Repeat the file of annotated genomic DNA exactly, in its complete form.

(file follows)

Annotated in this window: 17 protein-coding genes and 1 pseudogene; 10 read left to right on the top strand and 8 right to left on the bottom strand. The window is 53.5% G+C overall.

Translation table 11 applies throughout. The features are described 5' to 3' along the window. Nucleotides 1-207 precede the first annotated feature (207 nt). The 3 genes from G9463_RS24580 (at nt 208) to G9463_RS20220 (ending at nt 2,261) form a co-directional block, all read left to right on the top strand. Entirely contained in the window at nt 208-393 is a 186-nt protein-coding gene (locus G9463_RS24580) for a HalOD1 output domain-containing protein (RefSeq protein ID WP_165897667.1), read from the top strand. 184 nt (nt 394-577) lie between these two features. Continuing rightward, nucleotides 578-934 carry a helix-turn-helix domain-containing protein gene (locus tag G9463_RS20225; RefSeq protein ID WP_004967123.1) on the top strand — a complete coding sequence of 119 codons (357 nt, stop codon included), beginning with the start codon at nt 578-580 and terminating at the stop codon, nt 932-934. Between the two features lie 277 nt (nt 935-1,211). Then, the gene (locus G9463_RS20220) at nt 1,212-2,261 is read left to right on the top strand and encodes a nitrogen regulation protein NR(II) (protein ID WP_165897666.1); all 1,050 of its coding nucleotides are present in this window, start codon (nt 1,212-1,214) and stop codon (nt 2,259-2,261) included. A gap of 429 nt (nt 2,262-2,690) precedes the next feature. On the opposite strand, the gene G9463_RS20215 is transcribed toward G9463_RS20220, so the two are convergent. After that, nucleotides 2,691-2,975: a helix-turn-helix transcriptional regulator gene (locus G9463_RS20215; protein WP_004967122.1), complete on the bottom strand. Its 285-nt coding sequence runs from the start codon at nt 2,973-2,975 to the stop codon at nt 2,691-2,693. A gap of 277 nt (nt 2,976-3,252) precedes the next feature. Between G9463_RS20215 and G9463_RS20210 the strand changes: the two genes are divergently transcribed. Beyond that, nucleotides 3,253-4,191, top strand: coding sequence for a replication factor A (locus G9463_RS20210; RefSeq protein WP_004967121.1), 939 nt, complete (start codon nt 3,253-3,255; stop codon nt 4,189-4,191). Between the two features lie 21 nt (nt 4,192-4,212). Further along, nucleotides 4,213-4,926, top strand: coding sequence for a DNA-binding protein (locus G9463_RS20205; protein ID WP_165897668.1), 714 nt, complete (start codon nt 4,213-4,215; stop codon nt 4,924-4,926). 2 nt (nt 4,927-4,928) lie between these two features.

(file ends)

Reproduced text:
Annotated in this window: 17 protein-coding genes and 1 pseudogene; 10 read left to right on the top strand and 8 right to left on the bottom strand. The window is 53.5% G+C overall.

Translation table 11 applies throughout. The features are described 5' to 3' along the window. Nucleotides 1-207 precede the first annotated feature (207 nt). The 3 genes from G9463_RS24580 (at nt 208) to G9463_RS20220 (ending at nt 2,261) form a co-directional block, all read left to right on the top strand. Entirely contained in the window at nt 208-393 is a 186-nt protein-coding gene (locus G9463_RS24580) for a HalOD1 output domain-containing protein (RefSeq protein ID WP_165897667.1), read from the top strand. 184 nt (nt 394-577) lie between these two features. Continuing rightward, nucleotides 578-934 carry a helix-turn-helix domain-containing protein gene (locus tag G9463_RS20225; RefSeq protein ID WP_004967123.1) on the top strand — a complete coding sequence of 119 codons (357 nt, stop codon included), beginning with the start codon at nt 578-580 and terminating at the stop codon, nt 932-934. Between the two features lie 277 nt (nt 935-1,211). Then, the gene (locus G9463_RS20220) at nt 1,212-2,261 is read left to right on the top strand and encodes a nitrogen regulation protein NR(II) (protein ID WP_165897666.1); all 1,050 of its coding nucleotides are present in this window, start codon (nt 1,212-1,214) and stop codon (nt 2,259-2,261) included. A gap of 429 nt (nt 2,262-2,690) precedes the next feature. On the opposite strand, the gene G9463_RS20215 is transcribed toward G9463_RS20220, so the two are convergent. After that, nucleotides 2,691-2,975: a helix-turn-helix transcriptional regulator gene (locus G9463_RS20215; protein WP_004967122.1), complete on the bottom strand. Its 285-nt coding sequence runs from the start codon at nt 2,973-2,975 to the stop codon at nt 2,691-2,693. A gap of 277 nt (nt 2,976-3,252) precedes the next feature. Between G9463_RS20215 and G9463_RS20210 the strand changes: the two genes are divergently transcribed. Beyond that, nucleotides 3,253-4,191, top strand: coding sequence for a replication factor A (locus G9463_RS20210; RefSeq protein WP_004967121.1), 939 nt, complete (start codon nt 3,253-3,255; stop codon nt 4,189-4,191). Between the two features lie 21 nt (nt 4,192-4,212). Further along, nucleotides 4,213-4,926, top strand: coding sequence for a DNA-binding protein (locus G9463_RS20205; protein ID WP_165897668.1), 714 nt, complete (start codon nt 4,213-4,215; stop codon nt 4,924-4,926). 2 nt (nt 4,927-4,928) lie between these two features.